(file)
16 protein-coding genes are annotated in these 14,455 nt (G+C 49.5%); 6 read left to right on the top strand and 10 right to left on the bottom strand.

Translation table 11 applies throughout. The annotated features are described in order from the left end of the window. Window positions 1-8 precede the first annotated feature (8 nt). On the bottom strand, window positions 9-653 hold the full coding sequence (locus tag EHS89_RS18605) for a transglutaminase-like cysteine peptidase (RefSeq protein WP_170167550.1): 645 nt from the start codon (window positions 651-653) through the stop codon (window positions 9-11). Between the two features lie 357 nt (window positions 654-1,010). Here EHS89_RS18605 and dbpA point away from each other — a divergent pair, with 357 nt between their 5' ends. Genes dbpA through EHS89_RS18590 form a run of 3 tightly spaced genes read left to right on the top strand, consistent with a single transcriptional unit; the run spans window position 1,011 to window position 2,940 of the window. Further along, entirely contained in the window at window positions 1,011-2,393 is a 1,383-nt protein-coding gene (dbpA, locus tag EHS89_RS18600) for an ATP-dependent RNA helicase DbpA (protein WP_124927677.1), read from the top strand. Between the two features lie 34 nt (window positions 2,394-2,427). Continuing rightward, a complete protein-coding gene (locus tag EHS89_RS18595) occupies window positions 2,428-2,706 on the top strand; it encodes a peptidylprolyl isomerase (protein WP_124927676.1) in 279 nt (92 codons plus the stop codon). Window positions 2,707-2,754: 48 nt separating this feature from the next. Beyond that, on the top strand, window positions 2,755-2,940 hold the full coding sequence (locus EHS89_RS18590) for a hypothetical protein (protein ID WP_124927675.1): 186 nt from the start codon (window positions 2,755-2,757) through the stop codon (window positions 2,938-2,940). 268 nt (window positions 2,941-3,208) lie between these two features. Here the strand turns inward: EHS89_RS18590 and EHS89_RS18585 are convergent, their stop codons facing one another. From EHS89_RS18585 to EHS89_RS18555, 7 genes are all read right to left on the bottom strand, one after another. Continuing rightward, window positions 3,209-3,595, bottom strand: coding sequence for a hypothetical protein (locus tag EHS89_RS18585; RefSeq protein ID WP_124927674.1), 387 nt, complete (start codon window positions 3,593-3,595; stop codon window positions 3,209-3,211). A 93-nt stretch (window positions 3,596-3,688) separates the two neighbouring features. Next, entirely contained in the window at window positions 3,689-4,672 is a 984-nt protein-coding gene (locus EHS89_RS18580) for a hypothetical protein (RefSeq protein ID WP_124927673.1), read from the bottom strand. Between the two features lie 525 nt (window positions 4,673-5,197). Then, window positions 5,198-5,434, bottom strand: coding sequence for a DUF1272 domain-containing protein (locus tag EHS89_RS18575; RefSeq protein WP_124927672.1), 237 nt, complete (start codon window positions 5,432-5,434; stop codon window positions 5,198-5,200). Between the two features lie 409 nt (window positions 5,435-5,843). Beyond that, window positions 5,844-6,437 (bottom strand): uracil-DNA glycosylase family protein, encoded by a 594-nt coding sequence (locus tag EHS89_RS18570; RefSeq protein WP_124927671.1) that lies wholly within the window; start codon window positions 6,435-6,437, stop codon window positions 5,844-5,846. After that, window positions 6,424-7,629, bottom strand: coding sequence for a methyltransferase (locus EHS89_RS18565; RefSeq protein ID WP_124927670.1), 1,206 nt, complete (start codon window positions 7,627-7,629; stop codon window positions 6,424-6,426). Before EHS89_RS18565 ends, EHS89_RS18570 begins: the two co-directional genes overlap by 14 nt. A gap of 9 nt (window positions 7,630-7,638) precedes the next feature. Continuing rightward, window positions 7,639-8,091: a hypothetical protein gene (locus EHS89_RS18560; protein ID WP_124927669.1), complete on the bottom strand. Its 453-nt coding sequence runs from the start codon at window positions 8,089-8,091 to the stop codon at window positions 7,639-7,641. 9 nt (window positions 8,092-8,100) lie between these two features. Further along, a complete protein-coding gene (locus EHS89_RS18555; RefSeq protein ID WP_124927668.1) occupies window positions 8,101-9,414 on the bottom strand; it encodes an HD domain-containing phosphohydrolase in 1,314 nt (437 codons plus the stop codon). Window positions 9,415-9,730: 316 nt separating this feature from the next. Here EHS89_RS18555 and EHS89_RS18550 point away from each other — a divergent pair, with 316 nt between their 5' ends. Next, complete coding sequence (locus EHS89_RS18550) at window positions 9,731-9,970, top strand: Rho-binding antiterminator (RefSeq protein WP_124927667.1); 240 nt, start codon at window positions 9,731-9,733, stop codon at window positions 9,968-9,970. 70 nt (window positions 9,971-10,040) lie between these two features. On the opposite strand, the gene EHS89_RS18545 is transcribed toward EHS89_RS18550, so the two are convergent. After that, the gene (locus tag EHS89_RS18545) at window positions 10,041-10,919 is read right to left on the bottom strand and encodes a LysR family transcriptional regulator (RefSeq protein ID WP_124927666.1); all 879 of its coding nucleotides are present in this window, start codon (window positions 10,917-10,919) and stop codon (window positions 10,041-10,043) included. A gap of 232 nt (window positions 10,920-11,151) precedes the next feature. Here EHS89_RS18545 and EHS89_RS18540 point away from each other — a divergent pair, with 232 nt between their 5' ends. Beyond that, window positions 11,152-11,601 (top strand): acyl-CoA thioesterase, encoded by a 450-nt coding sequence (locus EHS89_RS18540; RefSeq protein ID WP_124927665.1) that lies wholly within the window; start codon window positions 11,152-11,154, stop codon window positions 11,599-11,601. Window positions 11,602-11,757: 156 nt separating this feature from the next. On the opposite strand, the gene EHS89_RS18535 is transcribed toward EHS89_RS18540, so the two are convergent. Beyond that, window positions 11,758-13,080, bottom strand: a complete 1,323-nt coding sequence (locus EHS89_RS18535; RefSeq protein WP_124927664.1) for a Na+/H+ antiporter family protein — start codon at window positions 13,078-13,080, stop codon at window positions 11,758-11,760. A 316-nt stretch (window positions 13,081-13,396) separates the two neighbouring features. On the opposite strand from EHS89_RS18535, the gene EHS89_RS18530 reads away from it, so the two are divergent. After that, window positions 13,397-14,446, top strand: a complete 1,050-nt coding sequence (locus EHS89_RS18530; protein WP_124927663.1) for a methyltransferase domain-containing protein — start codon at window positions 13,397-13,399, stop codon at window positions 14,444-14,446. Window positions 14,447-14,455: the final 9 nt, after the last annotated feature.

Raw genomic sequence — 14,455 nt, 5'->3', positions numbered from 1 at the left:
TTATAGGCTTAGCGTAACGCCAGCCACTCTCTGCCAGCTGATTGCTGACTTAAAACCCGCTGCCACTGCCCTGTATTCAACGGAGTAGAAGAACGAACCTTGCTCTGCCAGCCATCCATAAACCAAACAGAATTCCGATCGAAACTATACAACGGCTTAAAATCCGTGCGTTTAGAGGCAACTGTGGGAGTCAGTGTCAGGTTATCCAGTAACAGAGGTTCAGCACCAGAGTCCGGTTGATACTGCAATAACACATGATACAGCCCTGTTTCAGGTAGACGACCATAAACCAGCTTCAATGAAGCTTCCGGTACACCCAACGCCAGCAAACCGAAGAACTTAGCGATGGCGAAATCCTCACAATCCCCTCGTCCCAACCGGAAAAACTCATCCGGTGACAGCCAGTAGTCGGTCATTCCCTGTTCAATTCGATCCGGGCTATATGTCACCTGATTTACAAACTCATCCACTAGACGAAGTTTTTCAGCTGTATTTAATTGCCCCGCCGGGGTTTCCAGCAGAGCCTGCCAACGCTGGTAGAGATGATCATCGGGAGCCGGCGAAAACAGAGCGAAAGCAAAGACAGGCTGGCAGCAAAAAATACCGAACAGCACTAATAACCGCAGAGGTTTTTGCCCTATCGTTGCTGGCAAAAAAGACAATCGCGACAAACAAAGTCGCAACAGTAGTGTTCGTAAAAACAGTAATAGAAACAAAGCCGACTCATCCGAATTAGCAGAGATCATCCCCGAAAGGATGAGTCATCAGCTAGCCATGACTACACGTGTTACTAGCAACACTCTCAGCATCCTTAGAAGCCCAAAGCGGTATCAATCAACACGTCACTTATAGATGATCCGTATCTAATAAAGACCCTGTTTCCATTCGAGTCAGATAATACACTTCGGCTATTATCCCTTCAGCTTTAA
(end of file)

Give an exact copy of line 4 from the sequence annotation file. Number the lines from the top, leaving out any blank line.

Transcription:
TTATAGGCTTAGCGTAACGCCAGCCACTCTCTGCCAGCTGATTGCTGACTTAAAACCCGCTGCCACTGCCCTGTATTCAACGGAGTAGAAGAACGAACCTTGCTCTGCCAGCCATCCATAAACCAAACAGAATTCCGATCGAAACTATACAACGGCTTAAAATCCGTGCGTTTAGAGGCAACTGTGGGAGTCAGTGTCAGGTTATCCAGTAACAGAGGTTCAGCACCAGAGTCCGGTTGATACTGCAATAACACATGATACAGCCCTGTTTCAGGTAGACGACCATAAACCAGCTTCAATGAAGCTTCCGGTACACCCAACGCCAGCAAACCGAAGAACTTAGCGATGGCGAAATCCTCACAATCCCCTCGTCCCAACCGGAAAAACTCATCCGGTGACAGCCAGTAGTCGGTCATTCCCTGTTCAATTCGATCCGGGCTATATGTCACCTGATTTACAAACTCATCCACTAGACGAAGTTTTTCAGCTGTATTTAATTGCCCCGCCGGGGTTTCCAGCAGAGCCTGCCAACGCTGGTAGAGATGATCATCGGGAGCCGGCGAAAACAGAGCGAAAGCAAAGACAGGCTGGCAGCAAAAAATACCGAACAGCACTAATAACCGCAGAGGTTTTTGCCCTATCGTTGCTGGCAAAAAAGACAATCGCGACAAACAAAGTCGCAACAGTAGTGTTCGTAAAAACAGTAATAGAAACAAAGCCGACTCATCCGAATTAGCAGAGATCATCCCCGAAAGGATGAGTCATCAGCTAGCCATGACTACACGTGTTACTAGCAACACTCTCAGCATCCTTAGAAGCCCAAAGCGGTATCAATCAACACGTCACTTATAGATGATCCGTATCTAATAAAGACCCTGTTTCCATTCGAGTCAGATAATACACTTCGGCTATTATCCCTTCAGCTTTAA